Sleeping together brings closeness – sharing in the experience of letting go of the day’s struggles, slipping into a more peaceful state of being, and finally falling asleep. The comfort and warmth partners feel in doing this can be a powerful connection. So, it’s often a good idea to try to sleep together regularly.
In addition to a routine of closeness offered by sharing a bed, sleeping together offers many opportunities for spontaneous closeness. Comfort followed by sensual touching might crescendo in more passionate sex. And sharing lazy drifting thoughts offers insights into each other and can lead to deep conversations.
Yet, sleeping together is sometimes difficult. One common reason people sleep apart is differing bedtimes. Some people cope with this problem by routinely lying down together, though one of them might get up again after a time. Or, they might make it a point to sleep together on weekends, or whenever their schedules would allow for it.
Another frequent problem people face with sleeping together is when one person snores. Beyond the problem this causes in your relationship, snoring can be a sign of a serious medical condition – so, consult with your doctor about it. As for sleeping together, you might need to resort to earplugs. Or, consider other ways to address this problem, as suggested in this snoring article on WebMD.
But those are clearly not the only reasons people sleep apart. Sometimes it is because one person is an active sleeper. Other reasons are that one or both partners feel a need for more personal space, or they prefer different sleeping conditions (e.g. window open/shut, temperature warmer or cooler). Or, partners might live apart for reasons such as working in geographically different areas or not wanting to disrupt the lives of their children from previous relationships. While any of these people might prefer to sleep together, they might also feel they don’t have that option.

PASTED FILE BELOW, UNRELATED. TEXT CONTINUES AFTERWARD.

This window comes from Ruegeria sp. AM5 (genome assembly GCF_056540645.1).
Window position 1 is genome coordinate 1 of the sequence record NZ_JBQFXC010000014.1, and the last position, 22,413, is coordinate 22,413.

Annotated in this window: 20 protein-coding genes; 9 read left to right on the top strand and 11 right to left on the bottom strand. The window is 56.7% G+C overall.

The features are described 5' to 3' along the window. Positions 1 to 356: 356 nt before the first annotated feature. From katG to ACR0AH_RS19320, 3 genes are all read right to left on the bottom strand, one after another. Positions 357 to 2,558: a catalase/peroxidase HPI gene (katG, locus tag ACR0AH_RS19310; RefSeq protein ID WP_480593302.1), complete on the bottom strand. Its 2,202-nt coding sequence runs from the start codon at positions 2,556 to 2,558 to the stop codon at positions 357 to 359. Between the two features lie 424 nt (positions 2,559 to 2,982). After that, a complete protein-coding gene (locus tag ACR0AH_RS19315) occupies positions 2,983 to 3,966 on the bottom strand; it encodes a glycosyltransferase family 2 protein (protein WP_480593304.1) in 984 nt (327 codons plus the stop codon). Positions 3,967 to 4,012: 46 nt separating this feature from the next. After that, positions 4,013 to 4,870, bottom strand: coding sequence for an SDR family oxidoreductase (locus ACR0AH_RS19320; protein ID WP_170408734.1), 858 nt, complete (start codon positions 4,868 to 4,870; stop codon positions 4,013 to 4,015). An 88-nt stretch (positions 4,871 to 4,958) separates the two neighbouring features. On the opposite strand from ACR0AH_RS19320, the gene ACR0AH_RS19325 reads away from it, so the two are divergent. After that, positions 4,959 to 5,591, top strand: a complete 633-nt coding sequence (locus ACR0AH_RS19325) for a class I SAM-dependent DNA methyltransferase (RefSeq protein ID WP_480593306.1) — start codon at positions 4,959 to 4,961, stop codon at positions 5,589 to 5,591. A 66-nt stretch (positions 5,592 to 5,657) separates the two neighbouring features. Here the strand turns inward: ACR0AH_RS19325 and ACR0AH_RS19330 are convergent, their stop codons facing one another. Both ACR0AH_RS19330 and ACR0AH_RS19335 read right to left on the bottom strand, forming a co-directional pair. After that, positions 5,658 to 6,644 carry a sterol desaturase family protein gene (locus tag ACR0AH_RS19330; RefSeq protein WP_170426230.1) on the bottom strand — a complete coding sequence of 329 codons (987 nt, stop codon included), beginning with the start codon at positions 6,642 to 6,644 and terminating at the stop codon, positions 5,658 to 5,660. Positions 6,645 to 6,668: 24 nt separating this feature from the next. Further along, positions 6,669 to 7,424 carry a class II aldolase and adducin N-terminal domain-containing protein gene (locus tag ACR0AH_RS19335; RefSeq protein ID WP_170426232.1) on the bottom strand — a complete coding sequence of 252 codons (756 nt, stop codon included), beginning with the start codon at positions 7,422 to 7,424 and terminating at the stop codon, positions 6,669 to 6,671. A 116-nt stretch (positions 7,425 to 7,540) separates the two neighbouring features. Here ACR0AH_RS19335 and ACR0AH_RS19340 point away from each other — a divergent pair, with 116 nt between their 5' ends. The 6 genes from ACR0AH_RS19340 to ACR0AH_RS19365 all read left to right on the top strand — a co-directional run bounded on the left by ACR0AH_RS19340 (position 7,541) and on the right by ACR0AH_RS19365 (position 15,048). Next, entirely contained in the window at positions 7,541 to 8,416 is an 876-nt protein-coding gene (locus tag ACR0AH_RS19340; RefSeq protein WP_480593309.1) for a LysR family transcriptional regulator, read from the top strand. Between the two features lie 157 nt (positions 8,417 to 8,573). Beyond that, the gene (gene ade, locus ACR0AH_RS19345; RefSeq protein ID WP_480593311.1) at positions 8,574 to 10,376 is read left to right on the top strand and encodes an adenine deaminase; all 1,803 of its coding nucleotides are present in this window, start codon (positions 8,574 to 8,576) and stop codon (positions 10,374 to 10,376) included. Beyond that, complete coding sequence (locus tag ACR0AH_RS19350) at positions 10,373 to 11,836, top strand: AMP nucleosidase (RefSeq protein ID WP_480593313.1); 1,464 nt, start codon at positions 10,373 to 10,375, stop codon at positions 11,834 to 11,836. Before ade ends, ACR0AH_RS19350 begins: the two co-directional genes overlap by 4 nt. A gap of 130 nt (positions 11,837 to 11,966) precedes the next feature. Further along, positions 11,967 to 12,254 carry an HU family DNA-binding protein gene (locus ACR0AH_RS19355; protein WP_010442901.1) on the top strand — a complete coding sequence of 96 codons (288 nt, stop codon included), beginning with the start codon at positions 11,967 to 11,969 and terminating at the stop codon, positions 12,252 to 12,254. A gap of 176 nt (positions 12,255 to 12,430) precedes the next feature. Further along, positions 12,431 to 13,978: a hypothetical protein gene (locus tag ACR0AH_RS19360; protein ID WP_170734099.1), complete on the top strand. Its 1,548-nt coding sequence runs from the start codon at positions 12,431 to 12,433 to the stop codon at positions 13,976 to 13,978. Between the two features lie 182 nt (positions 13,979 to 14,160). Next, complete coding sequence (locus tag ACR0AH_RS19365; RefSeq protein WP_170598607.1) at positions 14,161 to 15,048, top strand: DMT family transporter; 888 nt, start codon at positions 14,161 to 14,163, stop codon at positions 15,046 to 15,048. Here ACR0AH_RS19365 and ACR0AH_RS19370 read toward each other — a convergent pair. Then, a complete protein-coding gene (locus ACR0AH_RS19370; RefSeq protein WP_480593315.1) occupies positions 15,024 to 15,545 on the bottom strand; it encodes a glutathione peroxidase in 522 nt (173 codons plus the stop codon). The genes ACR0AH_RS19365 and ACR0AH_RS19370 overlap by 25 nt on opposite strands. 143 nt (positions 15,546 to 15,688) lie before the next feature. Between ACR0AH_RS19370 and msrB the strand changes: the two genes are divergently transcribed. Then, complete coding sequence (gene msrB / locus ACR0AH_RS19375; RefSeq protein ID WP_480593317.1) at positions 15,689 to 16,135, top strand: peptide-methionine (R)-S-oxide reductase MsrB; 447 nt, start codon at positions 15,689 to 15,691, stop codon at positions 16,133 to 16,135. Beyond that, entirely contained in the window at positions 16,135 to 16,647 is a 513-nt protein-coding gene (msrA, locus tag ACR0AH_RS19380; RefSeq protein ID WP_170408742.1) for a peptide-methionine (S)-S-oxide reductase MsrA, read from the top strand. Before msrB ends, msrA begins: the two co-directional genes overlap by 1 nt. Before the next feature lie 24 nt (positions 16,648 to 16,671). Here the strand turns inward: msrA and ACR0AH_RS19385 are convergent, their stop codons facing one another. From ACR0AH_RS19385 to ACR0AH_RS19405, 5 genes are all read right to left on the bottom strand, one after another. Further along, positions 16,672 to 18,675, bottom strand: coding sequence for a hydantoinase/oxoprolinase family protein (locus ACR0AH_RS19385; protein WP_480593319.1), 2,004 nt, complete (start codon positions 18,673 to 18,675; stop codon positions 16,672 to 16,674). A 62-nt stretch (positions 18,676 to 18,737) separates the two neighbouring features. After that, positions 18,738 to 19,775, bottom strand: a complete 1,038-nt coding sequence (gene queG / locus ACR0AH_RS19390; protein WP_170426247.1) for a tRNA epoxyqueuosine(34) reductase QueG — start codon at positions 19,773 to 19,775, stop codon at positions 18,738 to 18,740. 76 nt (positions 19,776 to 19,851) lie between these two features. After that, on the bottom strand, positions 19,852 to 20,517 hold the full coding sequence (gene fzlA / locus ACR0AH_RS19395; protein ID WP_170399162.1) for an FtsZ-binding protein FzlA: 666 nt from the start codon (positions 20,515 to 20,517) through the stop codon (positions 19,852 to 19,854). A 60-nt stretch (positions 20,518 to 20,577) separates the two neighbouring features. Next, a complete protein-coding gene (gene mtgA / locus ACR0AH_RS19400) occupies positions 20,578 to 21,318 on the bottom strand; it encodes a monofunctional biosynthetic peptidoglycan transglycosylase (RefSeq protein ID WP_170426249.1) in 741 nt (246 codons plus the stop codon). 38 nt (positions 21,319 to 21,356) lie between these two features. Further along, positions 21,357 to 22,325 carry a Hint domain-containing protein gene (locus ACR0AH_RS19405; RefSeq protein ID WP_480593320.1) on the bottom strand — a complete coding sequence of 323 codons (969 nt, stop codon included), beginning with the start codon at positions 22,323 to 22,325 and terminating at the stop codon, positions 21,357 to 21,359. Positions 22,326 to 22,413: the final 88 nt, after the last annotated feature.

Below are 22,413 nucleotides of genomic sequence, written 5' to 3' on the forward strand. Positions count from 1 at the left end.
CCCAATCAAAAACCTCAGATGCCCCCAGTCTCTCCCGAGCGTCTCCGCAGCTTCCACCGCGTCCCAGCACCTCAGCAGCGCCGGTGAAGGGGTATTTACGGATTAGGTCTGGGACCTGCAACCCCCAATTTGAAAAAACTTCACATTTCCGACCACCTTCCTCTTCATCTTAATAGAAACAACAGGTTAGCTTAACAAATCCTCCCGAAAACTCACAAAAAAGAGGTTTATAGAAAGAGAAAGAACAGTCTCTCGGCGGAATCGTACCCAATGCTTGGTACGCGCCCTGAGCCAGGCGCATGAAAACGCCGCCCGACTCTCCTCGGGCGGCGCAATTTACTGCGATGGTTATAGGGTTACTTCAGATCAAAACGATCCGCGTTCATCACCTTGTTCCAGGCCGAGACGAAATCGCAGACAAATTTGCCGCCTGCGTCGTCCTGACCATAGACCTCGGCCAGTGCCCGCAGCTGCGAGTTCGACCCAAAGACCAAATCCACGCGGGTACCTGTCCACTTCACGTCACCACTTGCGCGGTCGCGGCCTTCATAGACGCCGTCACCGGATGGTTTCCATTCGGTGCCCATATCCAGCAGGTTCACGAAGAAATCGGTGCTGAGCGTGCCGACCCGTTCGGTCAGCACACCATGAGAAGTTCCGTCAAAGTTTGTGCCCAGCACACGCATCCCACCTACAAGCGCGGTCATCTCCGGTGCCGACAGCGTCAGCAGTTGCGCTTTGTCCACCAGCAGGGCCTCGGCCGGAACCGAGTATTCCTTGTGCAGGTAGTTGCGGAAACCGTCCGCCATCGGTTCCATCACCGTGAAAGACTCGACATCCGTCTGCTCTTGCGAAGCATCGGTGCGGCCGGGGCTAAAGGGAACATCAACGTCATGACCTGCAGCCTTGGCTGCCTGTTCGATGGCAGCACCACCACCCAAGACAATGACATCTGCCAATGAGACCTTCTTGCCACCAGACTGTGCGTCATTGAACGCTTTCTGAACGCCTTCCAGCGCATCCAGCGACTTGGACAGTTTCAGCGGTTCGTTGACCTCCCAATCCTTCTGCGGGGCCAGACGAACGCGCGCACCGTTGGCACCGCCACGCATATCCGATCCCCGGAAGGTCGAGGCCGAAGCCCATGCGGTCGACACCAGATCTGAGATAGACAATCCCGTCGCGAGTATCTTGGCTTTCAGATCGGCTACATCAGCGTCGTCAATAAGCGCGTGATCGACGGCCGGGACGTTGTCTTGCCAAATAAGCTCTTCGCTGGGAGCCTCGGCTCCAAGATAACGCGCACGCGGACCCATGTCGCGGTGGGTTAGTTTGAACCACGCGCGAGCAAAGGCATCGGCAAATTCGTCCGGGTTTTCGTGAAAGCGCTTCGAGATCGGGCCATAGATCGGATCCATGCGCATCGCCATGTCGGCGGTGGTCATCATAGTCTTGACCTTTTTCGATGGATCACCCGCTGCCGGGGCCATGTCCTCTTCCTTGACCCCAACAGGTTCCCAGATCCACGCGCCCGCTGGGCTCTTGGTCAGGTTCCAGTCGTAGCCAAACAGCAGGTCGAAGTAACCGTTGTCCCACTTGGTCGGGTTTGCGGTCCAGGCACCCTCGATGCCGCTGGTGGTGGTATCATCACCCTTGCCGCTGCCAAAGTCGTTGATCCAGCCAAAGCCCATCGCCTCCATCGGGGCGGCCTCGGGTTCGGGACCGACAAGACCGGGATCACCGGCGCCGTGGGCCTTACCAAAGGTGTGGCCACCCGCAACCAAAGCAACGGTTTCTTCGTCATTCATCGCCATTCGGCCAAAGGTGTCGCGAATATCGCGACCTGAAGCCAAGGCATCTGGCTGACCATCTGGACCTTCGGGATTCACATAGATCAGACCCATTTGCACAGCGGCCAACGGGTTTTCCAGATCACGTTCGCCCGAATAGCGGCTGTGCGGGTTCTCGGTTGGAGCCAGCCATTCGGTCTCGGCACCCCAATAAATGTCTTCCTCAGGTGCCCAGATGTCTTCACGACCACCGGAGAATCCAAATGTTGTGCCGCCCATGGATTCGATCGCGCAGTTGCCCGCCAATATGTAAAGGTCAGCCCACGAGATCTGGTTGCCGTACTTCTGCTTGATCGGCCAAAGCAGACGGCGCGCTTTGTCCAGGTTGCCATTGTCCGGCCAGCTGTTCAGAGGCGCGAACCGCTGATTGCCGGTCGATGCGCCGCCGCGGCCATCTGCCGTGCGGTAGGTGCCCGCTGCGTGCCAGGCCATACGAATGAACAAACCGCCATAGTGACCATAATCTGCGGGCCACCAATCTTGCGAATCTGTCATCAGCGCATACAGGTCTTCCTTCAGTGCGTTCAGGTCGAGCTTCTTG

That said, there can be positives to sleeping apart. For instance, getting a good sleep is essential to feel rested and happy. People are clearer thinking and have a greater ability to deal with difficulties and frustrations. As a result, they are more likely to get along better with others (their partner included). Many people also find that they really enjoy their alone time at the end of a day or early in the morning.
So, the real issue is ultimately not whether or not you are sleeping together – after all, you’re unconscious at the time! Instead, it’s the closeness that physical intimacy provides. So, if you cannot sleep together or prefer to sleep separately, then make it a priority to find other ways to create closeness. However you do it, physical and emotional intimacy will help create a happier relationship.